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Dual-career relationships can survive, and even thrive, if they are willing to learn and implement techniques for balancing the demands of work and family life.

Raymond F. Angelini, Ph.D. — Business & Personal Coach


The Saratogian Masthead


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Striking a Balance: Achieving Happiness & Success as a Dual-Career Couple

By Dr. Ray Angelini

The Saratogian
April 3, 2007

Dr. Ray Angelini

In the past two decades, we have experienced dramatic changes in the way we view careers and relationships. I believe that the greatest challenge for most couples has been how to balance the demands of career and relationships in order to achieve a fulfilling and economically viable life.

During the 1950s, the typical family consisted of a father who worked full time and was the sole wage earner, a stay-at-home mom, and 2.3 children. Today, less than 3% of American households fit this profile. Fully 80% of U.S. households consist of dual-earner couples. As most of us are aware, balancing the demands of two hectic careers, children, and trying to stay connected can be very challenging for even the best and strongest relationships.

However, dual-career relationships can survive, and even thrive, if they are willing to learn and implement techniques for balancing the demands of work and family life. Dual-career couples are more likely to be successful if they develop ad practice effective strategies for dealing with the inevitable stress and challenges they will encounter. The following are some strategies I have found to be effective in working with dual-career couples:

  • Communicate early and often.

    Good communication in relationships has become almost cliché, but it is still nonetheless an essential ingredient and critical skill for successful dual-career couples. Good communication is comprised of several components. First. It is essential to confront the potential pitfalls inherent in being a dual-career couple in an honest and open manner and to have realistic expectations of what the lifestyle will involve. Secondly, it is critical to reserve time together and talk to each other frequently in order to plan and coordinate family responsibilities and schedules. Finally, it is critical to be able to express thoughts and feelings and to work through the invariable misunderstandings and miscommunications that will occur.

  • Support each other's career and personal goals.

    Honoring your partner's career and personal goals means taking them as seriously an s your own. This often means making sacrifices in terms of your own career goals as well as learning as much as you can about your partner's career field so that you can be in a better position to help them advance.

  • Be flexible in your roles.

    Dual-career couples cannot afford to be rigid in their gender roles. In dual-career couples, there is often a lack of an official support person to provide the necessary nurturing and emotional support. Many of the dual-career couples that I work with lament, "I need a wife!" Dual-career couples need to be flexible and to be willing to switch roles back and forth in order to accommodate both careers. Paying bills, preparing meals, or maintaining vehicles are just a few examples of activities that can, and often must shift for the family to function effectively.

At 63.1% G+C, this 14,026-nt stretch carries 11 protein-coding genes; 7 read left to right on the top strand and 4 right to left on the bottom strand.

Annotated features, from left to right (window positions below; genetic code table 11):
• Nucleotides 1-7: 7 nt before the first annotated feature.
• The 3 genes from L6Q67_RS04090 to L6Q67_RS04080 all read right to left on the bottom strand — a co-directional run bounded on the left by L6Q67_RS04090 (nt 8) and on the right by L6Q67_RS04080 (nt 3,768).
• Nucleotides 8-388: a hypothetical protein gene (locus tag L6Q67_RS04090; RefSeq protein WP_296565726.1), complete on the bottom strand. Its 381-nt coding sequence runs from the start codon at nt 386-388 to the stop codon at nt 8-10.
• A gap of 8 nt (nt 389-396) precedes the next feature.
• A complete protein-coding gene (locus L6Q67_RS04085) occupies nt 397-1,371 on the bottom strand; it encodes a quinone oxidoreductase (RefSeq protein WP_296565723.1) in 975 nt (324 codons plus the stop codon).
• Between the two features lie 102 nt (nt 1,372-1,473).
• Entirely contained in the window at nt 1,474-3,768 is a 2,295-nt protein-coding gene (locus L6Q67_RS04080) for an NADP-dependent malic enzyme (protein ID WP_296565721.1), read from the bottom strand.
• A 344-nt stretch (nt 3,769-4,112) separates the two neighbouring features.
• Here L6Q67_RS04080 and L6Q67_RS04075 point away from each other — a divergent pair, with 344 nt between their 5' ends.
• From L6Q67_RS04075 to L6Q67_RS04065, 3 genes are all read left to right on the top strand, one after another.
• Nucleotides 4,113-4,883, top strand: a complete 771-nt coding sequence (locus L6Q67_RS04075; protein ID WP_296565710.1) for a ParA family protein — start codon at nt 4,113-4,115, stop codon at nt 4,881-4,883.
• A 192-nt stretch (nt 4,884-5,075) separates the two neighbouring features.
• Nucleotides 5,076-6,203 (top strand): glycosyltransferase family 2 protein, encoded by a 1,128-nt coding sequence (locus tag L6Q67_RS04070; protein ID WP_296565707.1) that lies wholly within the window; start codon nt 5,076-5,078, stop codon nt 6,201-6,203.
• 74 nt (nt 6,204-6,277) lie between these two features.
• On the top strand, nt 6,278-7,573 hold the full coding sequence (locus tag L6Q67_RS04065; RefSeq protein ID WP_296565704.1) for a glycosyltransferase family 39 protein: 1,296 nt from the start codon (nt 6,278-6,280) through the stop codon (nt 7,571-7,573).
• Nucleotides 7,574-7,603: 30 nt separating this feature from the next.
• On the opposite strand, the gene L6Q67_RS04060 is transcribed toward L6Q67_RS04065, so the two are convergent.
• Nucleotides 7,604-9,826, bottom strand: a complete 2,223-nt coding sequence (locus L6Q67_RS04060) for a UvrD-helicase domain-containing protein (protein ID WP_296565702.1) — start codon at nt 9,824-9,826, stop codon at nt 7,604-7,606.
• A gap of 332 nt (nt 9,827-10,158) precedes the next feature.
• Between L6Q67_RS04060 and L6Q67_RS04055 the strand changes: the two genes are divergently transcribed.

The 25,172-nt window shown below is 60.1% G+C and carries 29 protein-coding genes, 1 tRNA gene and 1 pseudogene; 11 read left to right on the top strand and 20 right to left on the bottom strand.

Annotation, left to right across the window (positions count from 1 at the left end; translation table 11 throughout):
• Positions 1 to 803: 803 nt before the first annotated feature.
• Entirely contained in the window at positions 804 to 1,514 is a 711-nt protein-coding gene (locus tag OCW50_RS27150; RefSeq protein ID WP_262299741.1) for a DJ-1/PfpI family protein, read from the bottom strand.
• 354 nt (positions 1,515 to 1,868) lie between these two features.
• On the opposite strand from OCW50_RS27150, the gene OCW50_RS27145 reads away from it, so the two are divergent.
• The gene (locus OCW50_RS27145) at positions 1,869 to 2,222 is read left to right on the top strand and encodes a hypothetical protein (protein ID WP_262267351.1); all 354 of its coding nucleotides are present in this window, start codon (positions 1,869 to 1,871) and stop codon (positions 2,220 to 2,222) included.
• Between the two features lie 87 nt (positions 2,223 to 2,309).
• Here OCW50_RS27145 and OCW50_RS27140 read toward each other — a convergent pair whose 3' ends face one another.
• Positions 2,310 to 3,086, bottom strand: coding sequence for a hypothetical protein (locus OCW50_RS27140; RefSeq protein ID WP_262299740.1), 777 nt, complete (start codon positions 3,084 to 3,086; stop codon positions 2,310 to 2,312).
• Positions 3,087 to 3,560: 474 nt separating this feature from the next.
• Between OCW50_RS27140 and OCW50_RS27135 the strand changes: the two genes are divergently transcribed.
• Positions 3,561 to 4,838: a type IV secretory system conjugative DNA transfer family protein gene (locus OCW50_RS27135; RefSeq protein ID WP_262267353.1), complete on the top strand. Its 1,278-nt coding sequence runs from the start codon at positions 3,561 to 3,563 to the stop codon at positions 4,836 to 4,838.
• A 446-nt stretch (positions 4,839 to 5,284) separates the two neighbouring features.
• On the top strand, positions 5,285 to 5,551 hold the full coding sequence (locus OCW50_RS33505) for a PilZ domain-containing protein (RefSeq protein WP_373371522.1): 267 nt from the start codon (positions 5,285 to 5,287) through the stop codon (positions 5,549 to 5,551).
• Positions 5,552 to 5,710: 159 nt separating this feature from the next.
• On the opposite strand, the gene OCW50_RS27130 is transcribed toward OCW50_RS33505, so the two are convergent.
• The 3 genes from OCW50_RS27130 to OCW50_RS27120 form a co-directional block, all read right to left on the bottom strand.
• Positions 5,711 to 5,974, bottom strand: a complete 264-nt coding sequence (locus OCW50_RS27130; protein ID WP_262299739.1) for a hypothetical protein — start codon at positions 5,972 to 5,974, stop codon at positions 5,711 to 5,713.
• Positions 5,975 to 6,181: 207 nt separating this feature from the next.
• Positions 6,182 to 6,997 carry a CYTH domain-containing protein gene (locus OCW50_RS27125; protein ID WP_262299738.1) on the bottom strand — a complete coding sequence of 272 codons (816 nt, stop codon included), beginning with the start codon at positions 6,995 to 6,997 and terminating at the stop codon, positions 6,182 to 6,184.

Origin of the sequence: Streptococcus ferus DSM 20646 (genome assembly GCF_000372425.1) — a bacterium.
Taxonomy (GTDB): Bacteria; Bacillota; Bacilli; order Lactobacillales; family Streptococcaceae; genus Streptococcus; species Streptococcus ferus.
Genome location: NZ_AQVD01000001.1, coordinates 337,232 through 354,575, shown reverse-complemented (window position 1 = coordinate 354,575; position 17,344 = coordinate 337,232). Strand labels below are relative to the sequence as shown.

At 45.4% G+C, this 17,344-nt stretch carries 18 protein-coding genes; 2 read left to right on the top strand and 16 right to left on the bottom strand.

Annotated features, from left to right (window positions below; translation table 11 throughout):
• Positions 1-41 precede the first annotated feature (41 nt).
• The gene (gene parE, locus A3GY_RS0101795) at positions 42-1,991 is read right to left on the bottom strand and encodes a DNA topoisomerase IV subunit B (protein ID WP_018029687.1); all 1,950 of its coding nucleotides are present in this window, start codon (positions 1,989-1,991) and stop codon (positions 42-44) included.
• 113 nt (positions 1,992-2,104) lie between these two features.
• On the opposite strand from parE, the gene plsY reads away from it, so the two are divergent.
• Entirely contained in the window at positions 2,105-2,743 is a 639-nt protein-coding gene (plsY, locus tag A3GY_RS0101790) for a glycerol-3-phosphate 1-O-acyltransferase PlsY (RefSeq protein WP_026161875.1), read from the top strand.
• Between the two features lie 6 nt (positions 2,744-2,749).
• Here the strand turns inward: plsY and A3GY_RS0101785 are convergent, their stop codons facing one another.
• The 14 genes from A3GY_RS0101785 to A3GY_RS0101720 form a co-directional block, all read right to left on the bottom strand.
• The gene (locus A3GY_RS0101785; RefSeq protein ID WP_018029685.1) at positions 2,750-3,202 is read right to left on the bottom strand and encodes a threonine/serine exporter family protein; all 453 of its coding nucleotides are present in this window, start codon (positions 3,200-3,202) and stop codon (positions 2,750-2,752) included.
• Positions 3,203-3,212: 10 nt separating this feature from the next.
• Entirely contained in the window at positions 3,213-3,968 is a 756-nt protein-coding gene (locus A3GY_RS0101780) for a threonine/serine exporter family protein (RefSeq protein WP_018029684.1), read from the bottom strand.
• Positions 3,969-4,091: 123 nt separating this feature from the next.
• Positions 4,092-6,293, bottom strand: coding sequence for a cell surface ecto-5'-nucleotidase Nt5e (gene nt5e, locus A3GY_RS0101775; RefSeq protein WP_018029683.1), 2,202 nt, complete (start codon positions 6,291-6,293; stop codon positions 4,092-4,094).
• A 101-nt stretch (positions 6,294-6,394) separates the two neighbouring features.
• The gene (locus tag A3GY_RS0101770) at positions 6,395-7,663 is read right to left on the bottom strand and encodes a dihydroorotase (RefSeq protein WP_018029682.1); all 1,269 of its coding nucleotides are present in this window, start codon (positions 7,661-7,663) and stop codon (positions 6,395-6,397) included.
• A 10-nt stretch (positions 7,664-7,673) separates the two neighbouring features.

• Nurture yourself and your partner.

    The old adage, "If you work hard, you have to play hard" is especially true for dual-career couples. Taking time to unwind and relax, making time for friends and family, health and fitness, and individual interests are all critical in this area. All of these things can provided needed relief from the daily grind and ideally should be enjoyed in equal balance both alone and together.

  • Have a strong support system.

    In your career and social activities, it is best to seek out those people who understand and support your lifestyle. You may find that some people may be jealous or resentful of your lifestyle. You would be wise to avoid spending too much time with people in this category, as they are likely to drain your energy and become more part of the problem, rather than the solution.

  • Get professional help when you need it.

    Communication, compromise, and flexibility are not skills that come naturally to many. If you and your partner are struggling to make your dual-career relationship flourish, don't be afraid to ask for help. Enlisting the help of a skilled therapist or relationship coach can prove to be invaluable, especially if their services are sought early on before problematic patterns become too deeply ingrained.

  • Focus on the positive.

    It's easy to bemoan the difficulties inherent in balancing the demands of careers and relationships, however, as in anything in life, it is critical to accentuate the positive. Dual-career couples can bond in ways that non-dual-career couples often can't. Higher income and greater amounts of social support can also contribute to greater satisfaction with the dual-career lifestyle, so there is quite a bit to be grateful for. While the challenges are certainly daunting, in the end, the teamwork and shared sacrificing involved in being a dual-career couple can serve to make your relationship stronger and more fulfilling if you work at it and allow it to flourish.

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Raymond F. Angelini, Ph.D. — New Horizons Coaching, P.C.

Business & Personal Coach and Licensed Clinical Psychologist

648 Maple Avenue
Saratoga Springs, NY 12866
phone 518.583.2679 ][ fax 518.583.1913